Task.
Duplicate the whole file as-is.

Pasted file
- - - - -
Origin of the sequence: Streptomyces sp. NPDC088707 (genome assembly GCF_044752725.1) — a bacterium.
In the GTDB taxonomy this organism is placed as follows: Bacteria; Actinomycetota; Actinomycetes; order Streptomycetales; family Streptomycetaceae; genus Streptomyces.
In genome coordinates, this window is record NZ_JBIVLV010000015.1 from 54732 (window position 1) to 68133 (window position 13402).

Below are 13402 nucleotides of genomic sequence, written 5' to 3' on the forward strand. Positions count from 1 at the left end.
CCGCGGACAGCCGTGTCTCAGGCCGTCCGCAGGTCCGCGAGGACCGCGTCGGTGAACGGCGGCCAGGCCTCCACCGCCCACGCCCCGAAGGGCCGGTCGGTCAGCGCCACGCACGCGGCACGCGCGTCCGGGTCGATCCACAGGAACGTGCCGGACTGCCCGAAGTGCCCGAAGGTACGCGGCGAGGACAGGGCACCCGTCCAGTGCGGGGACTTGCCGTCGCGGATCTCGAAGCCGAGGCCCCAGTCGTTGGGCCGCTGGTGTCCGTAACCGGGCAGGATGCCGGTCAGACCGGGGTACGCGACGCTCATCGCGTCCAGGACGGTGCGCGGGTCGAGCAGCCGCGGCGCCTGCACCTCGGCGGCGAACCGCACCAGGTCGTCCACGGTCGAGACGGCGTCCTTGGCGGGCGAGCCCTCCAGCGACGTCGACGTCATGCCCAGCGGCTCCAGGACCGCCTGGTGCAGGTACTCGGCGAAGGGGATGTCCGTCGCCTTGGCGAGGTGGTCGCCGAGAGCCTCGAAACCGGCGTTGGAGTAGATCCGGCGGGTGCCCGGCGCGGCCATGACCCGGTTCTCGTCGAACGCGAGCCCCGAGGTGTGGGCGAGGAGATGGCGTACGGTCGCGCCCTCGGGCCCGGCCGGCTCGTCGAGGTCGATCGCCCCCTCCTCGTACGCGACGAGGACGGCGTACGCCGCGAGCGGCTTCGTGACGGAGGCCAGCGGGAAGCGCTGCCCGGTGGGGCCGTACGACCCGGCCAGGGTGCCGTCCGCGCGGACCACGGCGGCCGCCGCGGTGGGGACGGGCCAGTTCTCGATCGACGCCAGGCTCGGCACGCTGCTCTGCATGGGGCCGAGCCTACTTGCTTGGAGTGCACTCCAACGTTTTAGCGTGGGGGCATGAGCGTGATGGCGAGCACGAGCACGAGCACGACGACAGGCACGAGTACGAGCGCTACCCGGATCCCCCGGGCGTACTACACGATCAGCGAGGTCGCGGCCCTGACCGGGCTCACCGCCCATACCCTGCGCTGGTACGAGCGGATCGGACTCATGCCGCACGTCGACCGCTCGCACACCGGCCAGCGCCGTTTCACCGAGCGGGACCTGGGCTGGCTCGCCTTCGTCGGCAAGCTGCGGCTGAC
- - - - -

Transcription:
Origin of the sequence: Streptomyces sp. NPDC088707 (genome assembly GCF_044752725.1) — a bacterium.
In the GTDB taxonomy this organism is placed as follows: Bacteria; Actinomycetota; Actinomycetes; order Streptomycetales; family Streptomycetaceae; genus Streptomyces.
In genome coordinates, this window is record NZ_JBIVLV010000015.1 from 54732 (window position 1) to 68133 (window position 13402).

Below are 13402 nucleotides of genomic sequence, written 5' to 3' on the forward strand. Positions count from 1 at the left end.
CCGCGGACAGCCGTGTCTCAGGCCGTCCGCAGGTCCGCGAGGACCGCGTCGGTGAACGGCGGCCAGGCCTCCACCGCCCACGCCCCGAAGGGCCGGTCGGTCAGCGCCACGCACGCGGCACGCGCGTCCGGGTCGATCCACAGGAACGTGCCGGACTGCCCGAAGTGCCCGAAGGTACGCGGCGAGGACAGGGCACCCGTCCAGTGCGGGGACTTGCCGTCGCGGATCTCGAAGCCGAGGCCCCAGTCGTTGGGCCGCTGGTGTCCGTAACCGGGCAGGATGCCGGTCAGACCGGGGTACGCGACGCTCATCGCGTCCAGGACGGTGCGCGGGTCGAGCAGCCGCGGCGCCTGCACCTCGGCGGCGAACCGCACCAGGTCGTCCACGGTCGAGACGGCGTCCTTGGCGGGCGAGCCCTCCAGCGACGTCGACGTCATGCCCAGCGGCTCCAGGACCGCCTGGTGCAGGTACTCGGCGAAGGGGATGTCCGTCGCCTTGGCGAGGTGGTCGCCGAGAGCCTCGAAACCGGCGTTGGAGTAGATCCGGCGGGTGCCCGGCGCGGCCATGACCCGGTTCTCGTCGAACGCGAGCCCCGAGGTGTGGGCGAGGAGATGGCGTACGGTCGCGCCCTCGGGCCCGGCCGGCTCGTCGAGGTCGATCGCCCCCTCCTCGTACGCGACGAGGACGGCGTACGCCGCGAGCGGCTTCGTGACGGAGGCCAGCGGGAAGCGCTGCCCGGTGGGGCCGTACGACCCGGCCAGGGTGCCGTCCGCGCGGACCACGGCGGCCGCCGCGGTGGGGACGGGCCAGTTCTCGATCGACGCCAGGCTCGGCACGCTGCTCTGCATGGGGCCGAGCCTACTTGCTTGGAGTGCACTCCAACGTTTTAGCGTGGGGGCATGAGCGTGATGGCGAGCACGAGCACGAGCACGACGACAGGCACGAGTACGAGCGCTACCCGGATCCCCCGGGCGTACTACACGATCAGCGAGGTCGCGGCCCTGACCGGGCTCACCGCCCATACCCTGCGCTGGTACGAGCGGATCGGACTCATGCCGCACGTCGACCGCTCGCACACCGGCCAGCGCCGTTTCACCGAGCGGGACCTGGGCTGGCTCGCCTTCGTCGGCAAGCTGCGGCTGAC